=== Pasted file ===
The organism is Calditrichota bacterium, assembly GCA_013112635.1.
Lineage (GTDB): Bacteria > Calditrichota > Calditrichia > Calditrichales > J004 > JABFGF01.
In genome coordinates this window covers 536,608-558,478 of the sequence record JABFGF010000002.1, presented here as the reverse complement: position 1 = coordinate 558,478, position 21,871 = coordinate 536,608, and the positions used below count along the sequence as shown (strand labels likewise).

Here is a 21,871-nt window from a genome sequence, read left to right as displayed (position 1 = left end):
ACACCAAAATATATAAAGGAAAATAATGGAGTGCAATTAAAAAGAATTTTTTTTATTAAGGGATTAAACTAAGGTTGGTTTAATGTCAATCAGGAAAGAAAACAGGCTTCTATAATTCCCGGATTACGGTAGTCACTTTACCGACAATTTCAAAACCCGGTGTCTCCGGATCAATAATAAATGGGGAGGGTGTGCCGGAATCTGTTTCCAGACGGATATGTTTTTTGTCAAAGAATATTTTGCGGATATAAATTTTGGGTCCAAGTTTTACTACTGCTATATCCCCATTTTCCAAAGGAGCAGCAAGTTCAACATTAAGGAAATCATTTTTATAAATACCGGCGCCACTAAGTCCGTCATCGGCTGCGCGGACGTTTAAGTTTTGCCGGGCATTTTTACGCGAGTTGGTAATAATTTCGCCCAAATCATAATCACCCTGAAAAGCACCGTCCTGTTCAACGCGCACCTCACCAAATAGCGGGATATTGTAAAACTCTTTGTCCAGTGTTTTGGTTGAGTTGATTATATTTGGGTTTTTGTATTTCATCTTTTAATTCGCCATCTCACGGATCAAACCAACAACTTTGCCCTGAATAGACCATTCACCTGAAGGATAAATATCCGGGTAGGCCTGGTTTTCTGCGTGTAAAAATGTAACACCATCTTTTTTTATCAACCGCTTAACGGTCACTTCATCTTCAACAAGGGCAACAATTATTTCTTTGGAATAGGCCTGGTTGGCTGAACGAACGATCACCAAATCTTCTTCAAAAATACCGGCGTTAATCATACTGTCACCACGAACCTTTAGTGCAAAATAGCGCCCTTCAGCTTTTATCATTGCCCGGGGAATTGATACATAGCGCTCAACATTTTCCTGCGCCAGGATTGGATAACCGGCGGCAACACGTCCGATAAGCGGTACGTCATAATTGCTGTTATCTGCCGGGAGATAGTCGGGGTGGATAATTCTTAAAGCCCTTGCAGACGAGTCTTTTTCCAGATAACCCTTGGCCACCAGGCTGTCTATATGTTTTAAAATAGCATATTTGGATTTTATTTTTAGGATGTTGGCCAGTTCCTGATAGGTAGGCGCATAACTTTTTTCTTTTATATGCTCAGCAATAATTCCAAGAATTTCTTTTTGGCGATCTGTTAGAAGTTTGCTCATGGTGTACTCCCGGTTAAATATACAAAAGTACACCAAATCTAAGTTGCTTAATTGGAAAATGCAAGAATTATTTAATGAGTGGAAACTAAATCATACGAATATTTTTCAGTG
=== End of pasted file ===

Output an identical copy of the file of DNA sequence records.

The organism is Calditrichota bacterium, assembly GCA_013112635.1.
Lineage (GTDB): Bacteria > Calditrichota > Calditrichia > Calditrichales > J004 > JABFGF01.
In genome coordinates this window covers 536,608-558,478 of the sequence record JABFGF010000002.1, presented here as the reverse complement: position 1 = coordinate 558,478, position 21,871 = coordinate 536,608, and the positions used below count along the sequence as shown (strand labels likewise).

Here is a 21,871-nt window from a genome sequence, read left to right as displayed (position 1 = left end):
ACACCAAAATATATAAAGGAAAATAATGGAGTGCAATTAAAAAGAATTTTTTTTATTAAGGGATTAAACTAAGGTTGGTTTAATGTCAATCAGGAAAGAAAACAGGCTTCTATAATTCCCGGATTACGGTAGTCACTTTACCGACAATTTCAAAACCCGGTGTCTCCGGATCAATAATAAATGGGGAGGGTGTGCCGGAATCTGTTTCCAGACGGATATGTTTTTTGTCAAAGAATATTTTGCGGATATAAATTTTGGGTCCAAGTTTTACTACTGCTATATCCCCATTTTCCAAAGGAGCAGCAAGTTCAACATTAAGGAAATCATTTTTATAAATACCGGCGCCACTAAGTCCGTCATCGGCTGCGCGGACGTTTAAGTTTTGCCGGGCATTTTTACGCGAGTTGGTAATAATTTCGCCCAAATCATAATCACCCTGAAAAGCACCGTCCTGTTCAACGCGCACCTCACCAAATAGCGGGATATTGTAAAACTCTTTGTCCAGTGTTTTGGTTGAGTTGATTATATTTGGGTTTTTGTATTTCATCTTTTAATTCGCCATCTCACGGATCAAACCAACAACTTTGCCCTGAATAGACCATTCACCTGAAGGATAAATATCCGGGTAGGCCTGGTTTTCTGCGTGTAAAAATGTAACACCATCTTTTTTTATCAACCGCTTAACGGTCACTTCATCTTCAACAAGGGCAACAATTATTTCTTTGGAATAGGCCTGGTTGGCTGAACGAACGATCACCAAATCTTCTTCAAAAATACCGGCGTTAATCATACTGTCACCACGAACCTTTAGTGCAAAATAGCGCCCTTCAGCTTTTATCATTGCCCGGGGAATTGATACATAGCGCTCAACATTTTCCTGCGCCAGGATTGGATAACCGGCGGCAACACGTCCGATAAGCGGTACGTCATAATTGCTGTTATCTGCCGGGAGATAGTCGGGGTGGATAATTCTTAAAGCCCTTGCAGACGAGTCTTTTTCCAGATAACCCTTGGCCACCAGGCTGTCTATATGTTTTAAAATAGCATATTTGGATTTTATTTTTAGGATGTTGGCCAGTTCCTGATAGGTAGGCGCATAACTTTTTTCTTTTATATGCTCAGCAATAATTCCAAGAATTTCTTTTTGGCGATCTGTTAGAAGTTTGCTCATGGTGTACTCCCGGTTAAATATACAAAAGTACACCAAATCTAAGTTGCTTAATTGGAAAATGCAAGAATTATTTAATGAGTGGAAACTAAATCATACGAATATTTTTCAGTG